US authorities arrest Kaseya hacker and attacker associated with REvil and GandCrab

arrest a Kaseya hacker

Law enforcement agencies, as well as European and American authorities, have taken up the fight against ransomware in earnest and the other day they arrested a Kaseya hacker.

However, over the past few days, several important events have taken place at once.

Operation Cyclone, which was carried out by Interpol, the law enforcement agencies of Ukraine and the United States, lasted more than 30 months and was aimed at fighting Clop ransomware (aka Cl0p). As part of this operation, six Ukrainian citizens were arrested in June 2021.

The US Department of Justice has also indicted Yaroslav Vasinsky, a 22-year-old citizen of Ukraine, who is suspected of organizing a ransomware attack on Kaseya’s servers in July this year.

The suspect was detained last month under a US warrant. He was arrested by the Polish authorities at the border between Ukraine and Poland.

Let me remind you that in early July, customers of the MSP solution provider Kaseya suffered from a large-scale attack by the ransomware REvil (Sodinokibi). Then the hackers used 0-day vulnerabilities in the company’s product (VSA) and through them attacked Kaseya’s customers. Currently, patches have already been released for these vulnerabilities.

The main problem was that most of the affected VSA servers were used by MSP providers, that is, companies that manage the infrastructure of other customers. This means that the cybercriminals have deployed the ransomware in thousands of corporate networks. According to official figures, the compromise affected about 60 Kaseya clients, through whose infrastructure hackers were able to encrypt approximately 800-1500 corporate networks.

As the authorities now say, Vasinsky was known on the network under the nickname MrRabotnik (as well as Profcomserv, Rabotnik, Rabotnik_New, Yarik45, Yaraslav2468, and Affiliate 22) and since 2019 has hacked companies around the world (having made at least 2,500 attacks), implementing to their infrastructure REvil malware.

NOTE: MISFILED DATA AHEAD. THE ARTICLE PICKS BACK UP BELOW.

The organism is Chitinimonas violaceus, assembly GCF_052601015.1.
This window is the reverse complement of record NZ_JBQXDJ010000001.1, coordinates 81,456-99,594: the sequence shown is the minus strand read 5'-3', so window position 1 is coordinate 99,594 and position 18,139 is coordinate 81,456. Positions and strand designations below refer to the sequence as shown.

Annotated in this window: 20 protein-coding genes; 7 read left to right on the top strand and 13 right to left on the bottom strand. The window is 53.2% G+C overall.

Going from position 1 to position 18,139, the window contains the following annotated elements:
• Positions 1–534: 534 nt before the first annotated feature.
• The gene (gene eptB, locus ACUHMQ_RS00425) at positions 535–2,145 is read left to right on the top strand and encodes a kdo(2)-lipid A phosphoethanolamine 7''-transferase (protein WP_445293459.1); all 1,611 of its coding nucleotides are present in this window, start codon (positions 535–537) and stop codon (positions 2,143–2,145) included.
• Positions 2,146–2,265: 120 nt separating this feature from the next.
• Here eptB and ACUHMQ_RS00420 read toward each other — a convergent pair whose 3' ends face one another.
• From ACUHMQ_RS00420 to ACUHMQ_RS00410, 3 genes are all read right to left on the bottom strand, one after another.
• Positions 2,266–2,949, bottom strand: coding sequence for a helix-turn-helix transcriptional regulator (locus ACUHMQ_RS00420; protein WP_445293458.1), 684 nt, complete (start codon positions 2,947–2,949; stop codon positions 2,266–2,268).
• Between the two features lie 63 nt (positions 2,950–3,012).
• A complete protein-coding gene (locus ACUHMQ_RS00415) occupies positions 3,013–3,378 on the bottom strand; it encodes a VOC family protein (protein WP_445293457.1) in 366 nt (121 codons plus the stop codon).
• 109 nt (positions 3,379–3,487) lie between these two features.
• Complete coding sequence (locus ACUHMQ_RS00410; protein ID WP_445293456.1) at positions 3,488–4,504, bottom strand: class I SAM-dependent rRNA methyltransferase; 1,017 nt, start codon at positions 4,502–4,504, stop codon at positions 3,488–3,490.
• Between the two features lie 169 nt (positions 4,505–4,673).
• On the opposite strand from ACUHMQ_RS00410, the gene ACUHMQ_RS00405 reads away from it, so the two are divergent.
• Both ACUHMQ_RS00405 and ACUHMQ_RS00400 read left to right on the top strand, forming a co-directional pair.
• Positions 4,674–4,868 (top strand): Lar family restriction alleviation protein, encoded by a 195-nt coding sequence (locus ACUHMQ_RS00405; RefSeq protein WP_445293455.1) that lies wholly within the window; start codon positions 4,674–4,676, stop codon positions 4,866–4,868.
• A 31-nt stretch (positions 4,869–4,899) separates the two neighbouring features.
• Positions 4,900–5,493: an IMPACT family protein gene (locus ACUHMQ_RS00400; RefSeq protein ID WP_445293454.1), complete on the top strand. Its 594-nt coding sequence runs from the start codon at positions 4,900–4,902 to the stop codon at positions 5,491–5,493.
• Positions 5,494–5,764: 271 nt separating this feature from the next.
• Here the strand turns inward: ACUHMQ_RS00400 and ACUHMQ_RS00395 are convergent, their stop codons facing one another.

To recover their files, the victims had to pay a ransom to the REvil hack group, and Vasinsky received a significant portion of this “profit”. The Justice Department said the hacker “earned” $2.3 million, demanding more than $760 million from companies in total.

arrest a Kaseya hacker

In addition to Vasinsky, the US Department of Justice also indicted the second suspect, who also collaborated with the REvil hack group. In court documents, this person appears as a 28-year-old citizen of Russia Yevgeny Polyanin (aka LK4D4, Damnating, damn2Life, Noolleds, Antunpitre, Affiliate 23). He also reportedly worked with REvil as a partner, hacking companies on behalf of the group.

According to authorities, Polyanin hacked into the network of TSM Consulting, a managed service provider based in Texas, from where he deployed REvil malware on the intranets of at least 20 local government agencies on August 16, 2019.

Although Polyanin is still at large and wanted by the FBI, the Justice Department says that specialists managed to seize $6.1 million worth of cryptocurrency that the suspect had kept in an FTX account.

arrest a Kaseya hacker

This week, Europol announced the arrest of seven suspects who worked as partners of the REvil (Sodinokibi) and GandCrab ransomware, and have helped carry out more than 7,000 ransomware attacks since the beginning of 2019. Experts from Bitdefender, KPN and McAfee also took part in the operation.

Let me remind you that, according to information security specialists, REvil and GandCrab are run by the same people who created the malware and offered it to other criminals for rent.

As we previously reported, the US government has also offered a $10,000,000 reward for any information that could lead to the identification or arrest of members of the DarkSide hack group.

By Vladimir Krasnogolovy

Vladimir is a technical specialist who loves giving qualified advices and tips on GridinSoft's products. He's available 24/7 to assist you in any question regarding internet security.

Leave a comment

Your email address will not be published. Required fields are marked *